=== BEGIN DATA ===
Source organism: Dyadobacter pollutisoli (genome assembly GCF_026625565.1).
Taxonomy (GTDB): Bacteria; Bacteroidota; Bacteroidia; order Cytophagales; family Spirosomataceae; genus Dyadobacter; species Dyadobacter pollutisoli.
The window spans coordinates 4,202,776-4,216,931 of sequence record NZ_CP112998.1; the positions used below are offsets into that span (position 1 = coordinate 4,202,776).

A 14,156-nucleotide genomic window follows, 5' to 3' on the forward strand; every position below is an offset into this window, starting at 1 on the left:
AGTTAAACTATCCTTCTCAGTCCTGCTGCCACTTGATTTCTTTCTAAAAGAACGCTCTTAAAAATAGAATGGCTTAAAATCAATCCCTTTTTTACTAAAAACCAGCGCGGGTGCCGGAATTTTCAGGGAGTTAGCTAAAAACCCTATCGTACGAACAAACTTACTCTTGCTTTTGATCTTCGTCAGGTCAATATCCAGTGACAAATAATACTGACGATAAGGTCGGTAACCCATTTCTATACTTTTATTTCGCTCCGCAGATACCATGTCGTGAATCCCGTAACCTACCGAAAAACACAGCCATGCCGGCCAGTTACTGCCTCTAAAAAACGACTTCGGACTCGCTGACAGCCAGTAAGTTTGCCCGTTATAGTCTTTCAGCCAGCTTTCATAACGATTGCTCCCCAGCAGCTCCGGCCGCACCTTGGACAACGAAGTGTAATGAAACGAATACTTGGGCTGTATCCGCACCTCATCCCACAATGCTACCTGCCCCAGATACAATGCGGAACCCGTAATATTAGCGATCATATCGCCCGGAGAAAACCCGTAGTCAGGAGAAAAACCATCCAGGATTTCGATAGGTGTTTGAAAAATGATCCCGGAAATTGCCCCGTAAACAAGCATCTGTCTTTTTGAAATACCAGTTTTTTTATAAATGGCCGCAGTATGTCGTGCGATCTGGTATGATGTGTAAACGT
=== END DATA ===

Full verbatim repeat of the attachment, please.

Source organism: Dyadobacter pollutisoli (genome assembly GCF_026625565.1).
Taxonomy (GTDB): Bacteria; Bacteroidota; Bacteroidia; order Cytophagales; family Spirosomataceae; genus Dyadobacter; species Dyadobacter pollutisoli.
The window spans coordinates 4,202,776-4,216,931 of sequence record NZ_CP112998.1; the positions used below are offsets into that span (position 1 = coordinate 4,202,776).

A 14,156-nucleotide genomic window follows, 5' to 3' on the forward strand; every position below is an offset into this window, starting at 1 on the left:
AGTTAAACTATCCTTCTCAGTCCTGCTGCCACTTGATTTCTTTCTAAAAGAACGCTCTTAAAAATAGAATGGCTTAAAATCAATCCCTTTTTTACTAAAAACCAGCGCGGGTGCCGGAATTTTCAGGGAGTTAGCTAAAAACCCTATCGTACGAACAAACTTACTCTTGCTTTTGATCTTCGTCAGGTCAATATCCAGTGACAAATAATACTGACGATAAGGTCGGTAACCCATTTCTATACTTTTATTTCGCTCCGCAGATACCATGTCGTGAATCCCGTAACCTACCGAAAAACACAGCCATGCCGGCCAGTTACTGCCTCTAAAAAACGACTTCGGACTCGCTGACAGCCAGTAAGTTTGCCCGTTATAGTCTTTCAGCCAGCTTTCATAACGATTGCTCCCCAGCAGCTCCGGCCGCACCTTGGACAACGAAGTGTAATGAAACGAATACTTGGGCTGTATCCGCACCTCATCCCACAATGCTACCTGCCCCAGATACAATGCGGAACCCGTAATATTAGCGATCATATCGCCCGGAGAAAACCCGTAGTCAGGAGAAAAACCATCCAGGATTTCGATAGGTGTTTGAAAAATGATCCCGGAAATTGCCCCGTAAACAAGCATCTGTCTTTTTGAAATACCAGTTTTTTTATAAATGGCCGCAGTATGTCGTGCGATCTGGTATGATGTGTAAACGT